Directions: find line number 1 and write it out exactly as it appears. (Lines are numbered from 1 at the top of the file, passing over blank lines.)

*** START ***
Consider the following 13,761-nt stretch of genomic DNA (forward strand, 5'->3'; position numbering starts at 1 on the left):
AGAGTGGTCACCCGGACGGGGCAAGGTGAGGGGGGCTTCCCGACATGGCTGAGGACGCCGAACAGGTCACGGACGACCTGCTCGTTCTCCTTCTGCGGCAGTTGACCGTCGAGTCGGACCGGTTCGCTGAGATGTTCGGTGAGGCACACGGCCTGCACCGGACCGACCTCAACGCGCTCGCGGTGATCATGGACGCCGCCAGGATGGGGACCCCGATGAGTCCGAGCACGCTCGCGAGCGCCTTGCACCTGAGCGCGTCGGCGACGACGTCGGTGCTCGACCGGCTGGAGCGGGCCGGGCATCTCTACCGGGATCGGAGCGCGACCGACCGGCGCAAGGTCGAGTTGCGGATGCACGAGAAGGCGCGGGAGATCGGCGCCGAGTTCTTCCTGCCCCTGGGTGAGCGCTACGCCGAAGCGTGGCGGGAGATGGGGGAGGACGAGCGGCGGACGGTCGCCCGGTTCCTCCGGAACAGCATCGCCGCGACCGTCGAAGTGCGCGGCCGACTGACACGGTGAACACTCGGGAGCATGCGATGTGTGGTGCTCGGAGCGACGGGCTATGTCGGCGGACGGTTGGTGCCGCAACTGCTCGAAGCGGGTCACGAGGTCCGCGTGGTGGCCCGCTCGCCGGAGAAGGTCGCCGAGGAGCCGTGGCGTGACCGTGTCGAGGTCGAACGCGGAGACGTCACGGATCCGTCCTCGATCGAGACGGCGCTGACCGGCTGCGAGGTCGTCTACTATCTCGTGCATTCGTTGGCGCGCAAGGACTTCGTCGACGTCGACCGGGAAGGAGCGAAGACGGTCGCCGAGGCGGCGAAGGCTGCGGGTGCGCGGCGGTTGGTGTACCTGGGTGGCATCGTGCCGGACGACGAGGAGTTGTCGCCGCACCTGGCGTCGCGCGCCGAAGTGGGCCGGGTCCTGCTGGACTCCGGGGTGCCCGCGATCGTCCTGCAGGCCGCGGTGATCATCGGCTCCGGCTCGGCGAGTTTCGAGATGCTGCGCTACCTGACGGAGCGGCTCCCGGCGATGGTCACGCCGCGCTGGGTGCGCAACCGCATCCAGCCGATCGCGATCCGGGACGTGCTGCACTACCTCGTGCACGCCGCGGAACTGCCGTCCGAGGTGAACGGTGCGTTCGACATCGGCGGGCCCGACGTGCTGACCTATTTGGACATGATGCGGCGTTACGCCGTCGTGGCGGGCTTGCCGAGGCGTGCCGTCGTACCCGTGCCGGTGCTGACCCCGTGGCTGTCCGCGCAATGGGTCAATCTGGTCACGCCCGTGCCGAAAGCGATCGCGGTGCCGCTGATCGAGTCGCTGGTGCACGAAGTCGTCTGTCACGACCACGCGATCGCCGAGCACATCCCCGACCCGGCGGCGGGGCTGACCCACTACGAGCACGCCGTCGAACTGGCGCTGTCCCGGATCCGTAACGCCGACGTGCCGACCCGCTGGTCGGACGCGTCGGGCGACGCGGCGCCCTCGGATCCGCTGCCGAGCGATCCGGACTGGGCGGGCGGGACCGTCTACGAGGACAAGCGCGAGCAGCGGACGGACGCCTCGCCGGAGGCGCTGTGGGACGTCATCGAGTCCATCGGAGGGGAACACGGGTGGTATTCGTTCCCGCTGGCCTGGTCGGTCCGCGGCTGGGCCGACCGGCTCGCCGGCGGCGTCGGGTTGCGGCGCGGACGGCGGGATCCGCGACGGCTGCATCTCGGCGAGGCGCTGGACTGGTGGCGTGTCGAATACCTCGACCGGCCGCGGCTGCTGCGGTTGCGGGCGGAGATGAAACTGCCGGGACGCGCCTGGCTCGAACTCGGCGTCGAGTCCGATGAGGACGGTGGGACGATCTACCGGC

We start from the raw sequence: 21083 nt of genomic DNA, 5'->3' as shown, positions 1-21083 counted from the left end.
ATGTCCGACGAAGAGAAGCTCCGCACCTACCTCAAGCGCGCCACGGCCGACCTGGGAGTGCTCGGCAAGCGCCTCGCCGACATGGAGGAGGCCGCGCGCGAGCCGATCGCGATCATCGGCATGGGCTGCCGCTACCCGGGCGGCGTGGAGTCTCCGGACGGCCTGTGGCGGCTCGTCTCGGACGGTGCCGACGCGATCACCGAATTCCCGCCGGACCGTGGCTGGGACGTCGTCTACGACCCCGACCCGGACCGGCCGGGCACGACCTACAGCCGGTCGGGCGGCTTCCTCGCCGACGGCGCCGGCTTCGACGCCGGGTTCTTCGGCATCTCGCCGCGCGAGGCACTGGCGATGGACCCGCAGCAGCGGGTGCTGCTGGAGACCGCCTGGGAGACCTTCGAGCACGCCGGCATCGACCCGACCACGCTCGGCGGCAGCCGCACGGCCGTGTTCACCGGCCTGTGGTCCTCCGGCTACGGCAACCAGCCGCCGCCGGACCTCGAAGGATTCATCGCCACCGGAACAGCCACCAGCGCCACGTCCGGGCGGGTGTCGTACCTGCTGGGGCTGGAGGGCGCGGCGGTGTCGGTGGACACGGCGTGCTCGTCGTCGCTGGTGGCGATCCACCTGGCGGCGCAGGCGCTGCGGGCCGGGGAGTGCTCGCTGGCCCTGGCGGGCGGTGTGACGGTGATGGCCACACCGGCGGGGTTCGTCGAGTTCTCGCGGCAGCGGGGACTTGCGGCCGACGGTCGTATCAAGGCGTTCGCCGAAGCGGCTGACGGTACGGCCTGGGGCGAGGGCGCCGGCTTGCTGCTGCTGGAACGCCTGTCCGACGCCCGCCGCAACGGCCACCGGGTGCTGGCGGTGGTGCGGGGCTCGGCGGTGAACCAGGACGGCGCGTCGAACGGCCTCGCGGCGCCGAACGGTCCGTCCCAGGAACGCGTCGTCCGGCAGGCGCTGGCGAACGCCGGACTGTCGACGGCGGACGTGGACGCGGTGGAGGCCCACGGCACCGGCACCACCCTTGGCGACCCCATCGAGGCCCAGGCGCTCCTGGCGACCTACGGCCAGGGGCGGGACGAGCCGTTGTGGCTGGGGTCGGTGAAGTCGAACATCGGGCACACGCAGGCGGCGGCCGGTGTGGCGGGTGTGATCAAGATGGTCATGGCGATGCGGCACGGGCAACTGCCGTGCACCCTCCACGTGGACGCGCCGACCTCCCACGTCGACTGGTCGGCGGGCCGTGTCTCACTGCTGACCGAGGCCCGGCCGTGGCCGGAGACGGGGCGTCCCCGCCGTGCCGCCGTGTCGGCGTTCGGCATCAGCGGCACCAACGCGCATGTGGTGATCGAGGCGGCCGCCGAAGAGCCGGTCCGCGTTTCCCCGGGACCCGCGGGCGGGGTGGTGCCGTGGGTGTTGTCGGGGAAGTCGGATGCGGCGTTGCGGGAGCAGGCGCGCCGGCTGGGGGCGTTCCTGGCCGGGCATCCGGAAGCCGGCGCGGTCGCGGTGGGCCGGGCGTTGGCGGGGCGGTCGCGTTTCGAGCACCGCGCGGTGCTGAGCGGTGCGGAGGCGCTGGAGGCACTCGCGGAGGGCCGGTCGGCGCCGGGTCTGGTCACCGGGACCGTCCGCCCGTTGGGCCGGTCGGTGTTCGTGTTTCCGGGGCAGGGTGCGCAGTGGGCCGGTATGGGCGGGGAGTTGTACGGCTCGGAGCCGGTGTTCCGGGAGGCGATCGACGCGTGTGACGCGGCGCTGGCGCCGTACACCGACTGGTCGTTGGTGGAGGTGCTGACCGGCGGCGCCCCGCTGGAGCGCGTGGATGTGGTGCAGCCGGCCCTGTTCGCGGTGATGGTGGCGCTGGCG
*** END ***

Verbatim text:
Consider the following 13,761-nt stretch of genomic DNA (forward strand, 5'->3'; position numbering starts at 1 on the left):